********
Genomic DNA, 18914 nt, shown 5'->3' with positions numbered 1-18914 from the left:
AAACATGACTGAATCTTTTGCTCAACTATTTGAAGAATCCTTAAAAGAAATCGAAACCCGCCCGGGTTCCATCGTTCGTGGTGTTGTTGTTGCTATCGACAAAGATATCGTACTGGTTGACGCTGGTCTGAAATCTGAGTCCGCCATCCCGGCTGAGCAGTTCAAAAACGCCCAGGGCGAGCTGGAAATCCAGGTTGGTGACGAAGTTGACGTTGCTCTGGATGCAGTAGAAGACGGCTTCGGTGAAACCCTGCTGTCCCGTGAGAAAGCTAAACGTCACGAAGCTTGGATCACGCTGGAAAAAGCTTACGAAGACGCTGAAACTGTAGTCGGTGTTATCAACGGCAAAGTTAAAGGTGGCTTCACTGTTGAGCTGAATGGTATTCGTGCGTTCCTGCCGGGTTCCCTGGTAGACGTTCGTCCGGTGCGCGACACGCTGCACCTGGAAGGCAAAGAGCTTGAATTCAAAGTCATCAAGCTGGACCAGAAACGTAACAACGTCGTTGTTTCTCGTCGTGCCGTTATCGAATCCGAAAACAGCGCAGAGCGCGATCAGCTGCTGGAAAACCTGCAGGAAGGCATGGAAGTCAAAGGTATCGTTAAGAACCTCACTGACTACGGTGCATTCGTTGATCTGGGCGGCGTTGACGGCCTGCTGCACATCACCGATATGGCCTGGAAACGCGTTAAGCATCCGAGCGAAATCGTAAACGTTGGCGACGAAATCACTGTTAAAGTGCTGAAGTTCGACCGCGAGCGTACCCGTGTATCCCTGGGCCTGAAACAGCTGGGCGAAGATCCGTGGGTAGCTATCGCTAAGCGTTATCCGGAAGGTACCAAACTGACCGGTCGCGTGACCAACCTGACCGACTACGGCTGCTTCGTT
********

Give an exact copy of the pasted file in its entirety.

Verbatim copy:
Genomic DNA, 18914 nt, shown 5'->3' with positions numbered 1-18914 from the left:
AAACATGACTGAATCTTTTGCTCAACTATTTGAAGAATCCTTAAAAGAAATCGAAACCCGCCCGGGTTCCATCGTTCGTGGTGTTGTTGTTGCTATCGACAAAGATATCGTACTGGTTGACGCTGGTCTGAAATCTGAGTCCGCCATCCCGGCTGAGCAGTTCAAAAACGCCCAGGGCGAGCTGGAAATCCAGGTTGGTGACGAAGTTGACGTTGCTCTGGATGCAGTAGAAGACGGCTTCGGTGAAACCCTGCTGTCCCGTGAGAAAGCTAAACGTCACGAAGCTTGGATCACGCTGGAAAAAGCTTACGAAGACGCTGAAACTGTAGTCGGTGTTATCAACGGCAAAGTTAAAGGTGGCTTCACTGTTGAGCTGAATGGTATTCGTGCGTTCCTGCCGGGTTCCCTGGTAGACGTTCGTCCGGTGCGCGACACGCTGCACCTGGAAGGCAAAGAGCTTGAATTCAAAGTCATCAAGCTGGACCAGAAACGTAACAACGTCGTTGTTTCTCGTCGTGCCGTTATCGAATCCGAAAACAGCGCAGAGCGCGATCAGCTGCTGGAAAACCTGCAGGAAGGCATGGAAGTCAAAGGTATCGTTAAGAACCTCACTGACTACGGTGCATTCGTTGATCTGGGCGGCGTTGACGGCCTGCTGCACATCACCGATATGGCCTGGAAACGCGTTAAGCATCCGAGCGAAATCGTAAACGTTGGCGACGAAATCACTGTTAAAGTGCTGAAGTTCGACCGCGAGCGTACCCGTGTATCCCTGGGCCTGAAACAGCTGGGCGAAGATCCGTGGGTAGCTATCGCTAAGCGTTATCCGGAAGGTACCAAACTGACCGGTCGCGTGACCAACCTGACCGACTACGGCTGCTTCGTT